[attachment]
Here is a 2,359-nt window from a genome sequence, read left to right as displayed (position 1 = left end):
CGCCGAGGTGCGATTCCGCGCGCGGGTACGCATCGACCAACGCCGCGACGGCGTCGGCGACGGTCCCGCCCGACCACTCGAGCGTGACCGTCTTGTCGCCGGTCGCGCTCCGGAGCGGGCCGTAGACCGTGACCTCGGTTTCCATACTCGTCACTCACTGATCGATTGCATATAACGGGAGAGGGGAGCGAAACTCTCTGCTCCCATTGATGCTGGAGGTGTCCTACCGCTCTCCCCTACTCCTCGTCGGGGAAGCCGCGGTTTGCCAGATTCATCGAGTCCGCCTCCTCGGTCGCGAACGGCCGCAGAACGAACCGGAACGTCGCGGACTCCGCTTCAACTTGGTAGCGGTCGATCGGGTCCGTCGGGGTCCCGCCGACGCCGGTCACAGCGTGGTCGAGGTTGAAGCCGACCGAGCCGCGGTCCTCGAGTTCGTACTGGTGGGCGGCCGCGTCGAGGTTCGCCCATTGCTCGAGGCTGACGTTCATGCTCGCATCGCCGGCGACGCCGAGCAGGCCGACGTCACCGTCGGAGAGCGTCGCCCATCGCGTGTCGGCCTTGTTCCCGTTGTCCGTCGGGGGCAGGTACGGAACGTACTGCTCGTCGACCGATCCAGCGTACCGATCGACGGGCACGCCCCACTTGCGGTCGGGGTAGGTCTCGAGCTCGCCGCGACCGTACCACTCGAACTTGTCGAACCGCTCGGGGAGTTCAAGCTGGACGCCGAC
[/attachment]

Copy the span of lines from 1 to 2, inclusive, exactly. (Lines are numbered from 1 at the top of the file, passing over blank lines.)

Here is a 2,359-nt window from a genome sequence, read left to right as displayed (position 1 = left end):
CGCCGAGGTGCGATTCCGCGCGCGGGTACGCATCGACCAACGCCGCGACGGCGTCGGCGACGGTCCCGCCCGACCACTCGAGCGTGACCGTCTTGTCGCCGGTCGCGCTCCGGAGCGGGCCGTAGACCGTGACCTCGGTTTCCATACTCGTCACTCACTGATCGATTGCATATAACGGGAGAGGGGAGCGAAACTCTCTGCTCCCATTGATGCTGGAGGTGTCCTACCGCTCTCCCCTACTCCTCGTCGGGGAAGCCGCGGTTTGCCAGATTCATCGAGTCCGCCTCCTCGGTCGCGAACGGCCGCAGAACGAACCGGAACGTCGCGGACTCCGCTTCAACTTGGTAGCGGTCGATCGGGTCCGTCGGGGTCCCGCCGACGCCGGTCACAGCGTGGTCGAGGTTGAAGCCGACCGAGCCGCGGTCCTCGAGTTCGTACTGGTGGGCGGCCGCGTCGAGGTTCGCCCATTGCTCGAGGCTGACGTTCATGCTCGCATCGCCGGCGACGCCGAGCAGGCCGACGTCACCGTCGGAGAGCGTCGCCCATCGCGTGTCGGCCTTGTTCCCGTTGTCCGTCGGGGGCAGGTACGGAACGTACTGCTCGTCGACCGATCCAGCGTACCGATCGACGGGCACGCCCCACTTGCGGTCGGGGTAGGTCTCGAGCTCGCCGCGACCGTACCACTCGAACTTGTCGAACCGCTCGGGGAGTTCAAGCTGGACGCCGAC